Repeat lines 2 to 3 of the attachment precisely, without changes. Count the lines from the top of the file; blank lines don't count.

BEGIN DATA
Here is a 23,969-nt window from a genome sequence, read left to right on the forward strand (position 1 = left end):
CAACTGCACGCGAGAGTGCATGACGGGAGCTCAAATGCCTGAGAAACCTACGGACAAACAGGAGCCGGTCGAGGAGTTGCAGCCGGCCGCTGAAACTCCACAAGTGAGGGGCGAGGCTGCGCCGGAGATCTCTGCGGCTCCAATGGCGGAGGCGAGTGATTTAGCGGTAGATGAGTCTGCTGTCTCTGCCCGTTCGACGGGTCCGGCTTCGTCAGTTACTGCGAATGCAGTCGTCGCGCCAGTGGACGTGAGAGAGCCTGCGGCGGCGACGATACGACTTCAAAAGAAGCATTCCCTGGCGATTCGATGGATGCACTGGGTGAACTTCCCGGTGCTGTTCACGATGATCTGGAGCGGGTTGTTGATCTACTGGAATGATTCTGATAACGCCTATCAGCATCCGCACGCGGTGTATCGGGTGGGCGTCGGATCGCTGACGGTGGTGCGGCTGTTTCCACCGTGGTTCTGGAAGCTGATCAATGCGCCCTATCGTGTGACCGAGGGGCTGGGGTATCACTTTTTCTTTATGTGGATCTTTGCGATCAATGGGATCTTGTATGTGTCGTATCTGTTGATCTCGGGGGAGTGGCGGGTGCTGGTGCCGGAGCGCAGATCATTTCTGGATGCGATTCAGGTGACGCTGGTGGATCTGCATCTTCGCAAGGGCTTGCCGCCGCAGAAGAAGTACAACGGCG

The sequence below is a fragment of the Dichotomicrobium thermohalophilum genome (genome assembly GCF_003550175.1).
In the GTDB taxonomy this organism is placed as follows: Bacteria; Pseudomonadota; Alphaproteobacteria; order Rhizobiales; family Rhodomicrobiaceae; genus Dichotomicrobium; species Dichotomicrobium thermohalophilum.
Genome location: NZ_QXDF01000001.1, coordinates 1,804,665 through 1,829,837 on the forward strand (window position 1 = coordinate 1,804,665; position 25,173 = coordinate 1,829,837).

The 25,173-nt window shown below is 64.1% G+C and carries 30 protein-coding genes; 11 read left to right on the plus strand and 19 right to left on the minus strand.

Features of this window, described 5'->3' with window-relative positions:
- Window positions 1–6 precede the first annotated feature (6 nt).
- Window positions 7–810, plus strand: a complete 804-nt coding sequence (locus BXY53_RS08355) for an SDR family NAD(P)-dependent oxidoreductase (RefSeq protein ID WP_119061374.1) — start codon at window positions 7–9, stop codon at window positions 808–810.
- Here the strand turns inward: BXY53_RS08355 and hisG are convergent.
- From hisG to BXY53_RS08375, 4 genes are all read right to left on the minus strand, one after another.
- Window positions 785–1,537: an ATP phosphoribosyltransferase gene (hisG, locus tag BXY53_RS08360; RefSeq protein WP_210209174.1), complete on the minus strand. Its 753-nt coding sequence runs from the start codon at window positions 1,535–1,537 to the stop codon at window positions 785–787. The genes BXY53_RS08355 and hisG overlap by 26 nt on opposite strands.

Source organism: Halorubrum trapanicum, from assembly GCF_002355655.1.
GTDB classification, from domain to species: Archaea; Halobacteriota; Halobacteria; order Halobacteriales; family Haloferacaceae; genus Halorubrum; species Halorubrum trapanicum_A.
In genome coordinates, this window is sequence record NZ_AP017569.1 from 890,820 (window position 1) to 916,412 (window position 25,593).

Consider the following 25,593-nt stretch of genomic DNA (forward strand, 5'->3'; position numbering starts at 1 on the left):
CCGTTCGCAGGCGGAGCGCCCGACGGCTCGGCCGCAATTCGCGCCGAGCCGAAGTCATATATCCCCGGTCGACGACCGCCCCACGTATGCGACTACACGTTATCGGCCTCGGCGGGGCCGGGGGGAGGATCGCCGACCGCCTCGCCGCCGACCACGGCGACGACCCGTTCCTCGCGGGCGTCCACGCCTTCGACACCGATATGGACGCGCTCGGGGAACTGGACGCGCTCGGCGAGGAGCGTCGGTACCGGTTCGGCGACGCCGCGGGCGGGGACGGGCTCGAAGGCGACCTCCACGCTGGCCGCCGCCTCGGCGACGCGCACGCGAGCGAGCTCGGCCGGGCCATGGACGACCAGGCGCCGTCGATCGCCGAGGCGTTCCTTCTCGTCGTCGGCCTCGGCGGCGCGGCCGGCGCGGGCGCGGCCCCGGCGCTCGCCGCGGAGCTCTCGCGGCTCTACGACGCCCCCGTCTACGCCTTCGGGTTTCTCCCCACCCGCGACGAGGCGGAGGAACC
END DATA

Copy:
CAACTGCACGCGAGAGTGCATGACGGGAGCTCAAATGCCTGAGAAACCTACGGACAAACAGGAGCCGGTCGAGGAGTTGCAGCCGGCCGCTGAAACTCCACAAGTGAGGGGCGAGGCTGCGCCGGAGATCTCTGCGGCTCCAATGGCGGAGGCGAGTGATTTAGCGGTAGATGAGTCTGCTGTCTCTGCCCGTTCGACGGGTCCGGCTTCGTCAGTTACTGCGAATGCAGTCGTCGCGCCAGTGGACGTGAGAGAGCCTGCGGCGGCGACGATACGACTTCAAAAGAAGCATTCCCTGGCGATTCGATGGATGCACTGGGTGAACTTCCCGGTGCTGTTCACGATGATCTGGAGCGGGTTGTTGATCTACTGGAATGATTCTGATAACGCCTATCAGCATCCGCACGCGGTGTATCGGGTGGGCGTCGGATCGCTGACGGTGGTGCGGCTGTTTCCACCGTGGTTCTGGAAGCTGATCAATGCGCCCTATCGTGTGACCGAGGGGCTGGGGTATCACTTTTTCTTTATGTGGATCTTTGCGATCAATGGGATCTTGTATGTGTCGTATCTGTTGATCTCGGGGGAGTGGCGGGTGCTGGTGCCGGAGCGCAGATCATTTCTGGATGCGATTCAGGTGACGCTGGTGGATCTGCATCTTCGCAAGGGCTTGCCGCCGCAGAAGAAGTACAACGGCG

The sequence below is a fragment of the Dichotomicrobium thermohalophilum genome (genome assembly GCF_003550175.1).